13. I haven’t lived in NYC since 1971. I was born and grew up here.
    I now live in the San Francisco Bay Area, which has it’s own
    peculiarities. I still consider myself a New Yorker. What I miss
    most are the museums, the shopping ( not as good as 30 years ago),
    the restaurants, the scale, the street repartee and yes.
    the assertiveness. For me Bay Area folks are a bit tame, despite
    the weirdness. Of the places I’ve visited only London and/or Paris compare.

  14. There are so many things I miss about New York. The city is teeming with energy and interesting people. Re: Roger Sack, I agree that New Yorkers possess an assertiveness that simplifies interactions (often *not* at the expense of kindness, despite what some may say). New York is a scintillating conversation continuously in progress. I’m not a native New Yorker: Like many creative-types, I moved there in my early 20s. I loved studying and working there, mostly living in various little apartments in the Village, but keeping up with the pace of life there eventually became unsustainable for me. And so, also like many creative-types, I eventually moved to Portland. It’s no match for New York in a great many ways, but Portland was a place where I could work to live, rather than live to work, and I came to appreciate the slower pace, the easier accessibility of the arts communities, and the proximity to some staggering natural beauty.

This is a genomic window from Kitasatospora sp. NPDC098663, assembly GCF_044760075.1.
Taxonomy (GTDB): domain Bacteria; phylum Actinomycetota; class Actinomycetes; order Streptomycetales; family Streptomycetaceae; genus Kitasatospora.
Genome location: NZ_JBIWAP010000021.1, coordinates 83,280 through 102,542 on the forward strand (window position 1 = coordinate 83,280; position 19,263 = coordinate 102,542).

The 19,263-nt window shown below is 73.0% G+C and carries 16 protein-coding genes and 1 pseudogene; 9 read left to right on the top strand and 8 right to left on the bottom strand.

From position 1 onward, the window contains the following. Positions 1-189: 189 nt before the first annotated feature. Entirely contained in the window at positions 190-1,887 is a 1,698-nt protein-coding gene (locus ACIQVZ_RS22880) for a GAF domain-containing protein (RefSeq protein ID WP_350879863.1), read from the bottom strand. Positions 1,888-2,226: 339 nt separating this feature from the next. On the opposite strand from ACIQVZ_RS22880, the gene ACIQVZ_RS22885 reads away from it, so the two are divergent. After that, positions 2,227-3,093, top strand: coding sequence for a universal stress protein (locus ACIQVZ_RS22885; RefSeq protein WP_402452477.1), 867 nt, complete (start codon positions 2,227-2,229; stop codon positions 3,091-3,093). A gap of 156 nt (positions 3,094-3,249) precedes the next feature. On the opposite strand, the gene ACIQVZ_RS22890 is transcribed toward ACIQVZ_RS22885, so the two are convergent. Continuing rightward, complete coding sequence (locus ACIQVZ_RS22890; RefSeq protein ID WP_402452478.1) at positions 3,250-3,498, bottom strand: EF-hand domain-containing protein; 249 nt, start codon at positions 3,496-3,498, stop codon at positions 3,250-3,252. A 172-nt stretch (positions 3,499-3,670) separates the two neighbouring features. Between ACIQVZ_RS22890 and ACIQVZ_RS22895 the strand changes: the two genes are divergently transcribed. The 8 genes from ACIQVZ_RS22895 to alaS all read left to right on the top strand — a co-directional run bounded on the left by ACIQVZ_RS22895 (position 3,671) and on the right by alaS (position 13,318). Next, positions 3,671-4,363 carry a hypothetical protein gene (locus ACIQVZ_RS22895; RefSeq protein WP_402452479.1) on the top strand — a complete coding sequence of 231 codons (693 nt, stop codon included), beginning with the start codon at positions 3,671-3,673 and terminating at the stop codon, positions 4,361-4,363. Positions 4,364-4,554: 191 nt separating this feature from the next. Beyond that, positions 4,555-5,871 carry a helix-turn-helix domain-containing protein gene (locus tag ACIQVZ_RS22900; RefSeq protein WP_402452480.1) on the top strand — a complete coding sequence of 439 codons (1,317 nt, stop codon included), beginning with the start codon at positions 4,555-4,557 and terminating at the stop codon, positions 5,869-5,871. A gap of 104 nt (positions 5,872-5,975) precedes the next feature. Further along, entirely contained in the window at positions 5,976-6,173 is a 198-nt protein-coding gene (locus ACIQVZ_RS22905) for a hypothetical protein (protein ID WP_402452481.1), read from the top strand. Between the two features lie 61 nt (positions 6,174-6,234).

15. Hardbopper

    Sounds like Steinhilber’s.

    Will

  16. Jonathan Mitchell | January 28, 2022 at 10:57 pm | Reply

    Criag Fulton,
    I can only agree with your comment.
    I’m not going to badmouth CC, because it’s thanks to him that we have this site, and there was great stuff for years.
    But, after a while we got heavy doses of dime-store philosophy, mysticism, astrology, and pop quasi-religious stuff when he ran out of Ivy-related material. With JB at the helm, not only is the site back on the right track, but it’s become far more imaginative while always remaining true to Ivy sensibility.